Al & Lisa Robertson / Joy  / How to Handle Joy Thieves

How to Handle Joy Thieves

By: Lisa Robertson

Look, I get it! I see what you see, and I’m just as frustrated about what is going on in the world as you are.  America is in a mess.  People are hurting! They are angry! They are grieving! And I get the temptation to live in fear and profound sadness. But I have two questions for anyone whose joy has been stolen: Is this really how you want to live? Do you really want your peace of mind to be controlled by what is going on around you – by your circumstances?

I’m not talking about burying your head in the sand and acting as if nothing is wrong. As a matter of fact, God honors those who are tormented by the evil in the world. Peter said as much in 2 Peter 2:7-8:

But God also rescued Lot out of Sodom because he was a righteous man who was sick of the shameful immorality of the wicked people around him.  Yes, Lot was a righteous man who was tormented in his soul by the wickedness he saw and heard day after day.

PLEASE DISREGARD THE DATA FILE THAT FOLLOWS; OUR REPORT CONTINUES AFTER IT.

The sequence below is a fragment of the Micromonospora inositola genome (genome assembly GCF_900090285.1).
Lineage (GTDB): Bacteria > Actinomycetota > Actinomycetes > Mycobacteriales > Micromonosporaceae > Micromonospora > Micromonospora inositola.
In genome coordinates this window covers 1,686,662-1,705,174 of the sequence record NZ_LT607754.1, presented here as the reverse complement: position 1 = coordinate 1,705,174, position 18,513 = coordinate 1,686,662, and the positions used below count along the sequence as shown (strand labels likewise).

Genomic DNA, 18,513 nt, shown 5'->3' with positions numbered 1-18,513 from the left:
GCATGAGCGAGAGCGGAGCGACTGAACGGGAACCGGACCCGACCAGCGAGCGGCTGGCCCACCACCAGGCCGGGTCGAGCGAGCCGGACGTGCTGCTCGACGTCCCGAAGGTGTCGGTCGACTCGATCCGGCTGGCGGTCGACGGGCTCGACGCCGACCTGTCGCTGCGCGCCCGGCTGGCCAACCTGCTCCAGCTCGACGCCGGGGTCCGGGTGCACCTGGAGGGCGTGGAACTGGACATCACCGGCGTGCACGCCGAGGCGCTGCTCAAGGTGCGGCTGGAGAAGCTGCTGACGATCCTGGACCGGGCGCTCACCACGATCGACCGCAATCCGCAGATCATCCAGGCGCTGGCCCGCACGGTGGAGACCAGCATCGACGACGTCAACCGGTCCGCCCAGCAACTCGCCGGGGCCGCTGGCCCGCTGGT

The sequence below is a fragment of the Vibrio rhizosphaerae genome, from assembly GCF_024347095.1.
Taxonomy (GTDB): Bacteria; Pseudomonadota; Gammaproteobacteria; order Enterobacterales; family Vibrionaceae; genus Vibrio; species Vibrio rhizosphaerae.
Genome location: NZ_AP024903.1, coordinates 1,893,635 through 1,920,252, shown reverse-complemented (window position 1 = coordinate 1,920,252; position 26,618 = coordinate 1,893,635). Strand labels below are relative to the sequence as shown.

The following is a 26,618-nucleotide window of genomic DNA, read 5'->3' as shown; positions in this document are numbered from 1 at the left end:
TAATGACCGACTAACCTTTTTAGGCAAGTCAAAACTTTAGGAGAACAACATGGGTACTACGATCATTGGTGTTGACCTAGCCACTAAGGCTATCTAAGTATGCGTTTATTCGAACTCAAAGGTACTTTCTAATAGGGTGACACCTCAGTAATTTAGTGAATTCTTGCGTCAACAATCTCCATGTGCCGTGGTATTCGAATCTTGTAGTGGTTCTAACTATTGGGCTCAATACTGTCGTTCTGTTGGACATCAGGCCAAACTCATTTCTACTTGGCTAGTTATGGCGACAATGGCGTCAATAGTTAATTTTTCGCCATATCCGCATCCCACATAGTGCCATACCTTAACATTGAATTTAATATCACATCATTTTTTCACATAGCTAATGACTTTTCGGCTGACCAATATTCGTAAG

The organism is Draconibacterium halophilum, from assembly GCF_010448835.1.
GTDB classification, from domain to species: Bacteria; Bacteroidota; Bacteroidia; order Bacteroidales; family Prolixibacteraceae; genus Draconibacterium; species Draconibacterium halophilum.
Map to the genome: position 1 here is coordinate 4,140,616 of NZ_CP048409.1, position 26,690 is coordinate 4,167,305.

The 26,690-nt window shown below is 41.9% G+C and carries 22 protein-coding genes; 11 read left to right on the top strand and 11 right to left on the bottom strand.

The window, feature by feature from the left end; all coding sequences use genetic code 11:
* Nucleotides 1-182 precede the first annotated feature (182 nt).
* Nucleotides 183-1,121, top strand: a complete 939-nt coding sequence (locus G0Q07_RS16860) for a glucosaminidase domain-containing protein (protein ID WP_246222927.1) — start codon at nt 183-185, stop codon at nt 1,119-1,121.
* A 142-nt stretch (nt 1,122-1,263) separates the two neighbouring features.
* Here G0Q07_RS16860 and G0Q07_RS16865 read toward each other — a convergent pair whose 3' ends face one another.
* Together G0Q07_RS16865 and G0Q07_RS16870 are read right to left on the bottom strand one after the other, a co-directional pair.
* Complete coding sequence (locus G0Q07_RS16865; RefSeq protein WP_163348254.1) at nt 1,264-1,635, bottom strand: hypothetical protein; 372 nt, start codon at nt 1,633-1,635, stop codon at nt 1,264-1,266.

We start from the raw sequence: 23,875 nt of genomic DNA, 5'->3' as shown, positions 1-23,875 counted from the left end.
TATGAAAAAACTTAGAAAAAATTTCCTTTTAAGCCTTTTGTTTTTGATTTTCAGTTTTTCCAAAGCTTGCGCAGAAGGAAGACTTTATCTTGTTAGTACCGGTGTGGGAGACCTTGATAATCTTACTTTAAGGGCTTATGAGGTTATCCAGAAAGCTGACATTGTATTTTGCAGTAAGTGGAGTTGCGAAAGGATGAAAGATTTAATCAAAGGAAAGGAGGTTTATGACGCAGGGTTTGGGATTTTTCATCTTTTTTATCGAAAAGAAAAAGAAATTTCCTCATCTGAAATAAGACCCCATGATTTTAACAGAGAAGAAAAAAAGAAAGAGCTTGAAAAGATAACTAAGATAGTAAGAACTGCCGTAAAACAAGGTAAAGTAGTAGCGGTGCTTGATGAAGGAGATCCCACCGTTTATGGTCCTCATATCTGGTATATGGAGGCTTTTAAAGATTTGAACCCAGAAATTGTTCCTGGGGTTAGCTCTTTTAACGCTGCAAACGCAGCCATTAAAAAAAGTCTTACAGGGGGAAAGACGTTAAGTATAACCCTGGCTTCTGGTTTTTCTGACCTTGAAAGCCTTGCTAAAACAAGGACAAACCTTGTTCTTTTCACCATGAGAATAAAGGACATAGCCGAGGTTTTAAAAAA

Lot saw the evil of his day just like you and I see the immorality of the 21st century, and it tormented him too. We should never be at ease around sin; there should always be a very clear tension between what we know about God’s will and the rebellion against God in our culture.  I hope that I never get to the point that I am comfortable with sin. Still, even though Lot was distressed by what he saw, he wasn’t hopeless. He was not in despair.

So you see, the Lord knows how to rescue godly people from their trials, even while keeping the wicked under punishment until the day of final judgment.  He is especially hard on those who follow their own twisted sexual desire, and who despise authority. (2 Peter 2:9-10)

Lot was confident of two things: He lamented the sin he saw around him, but he was confident that God was in control. One produces sorrow, the other brings peace and joy. Ironically, they can exist side-by-side.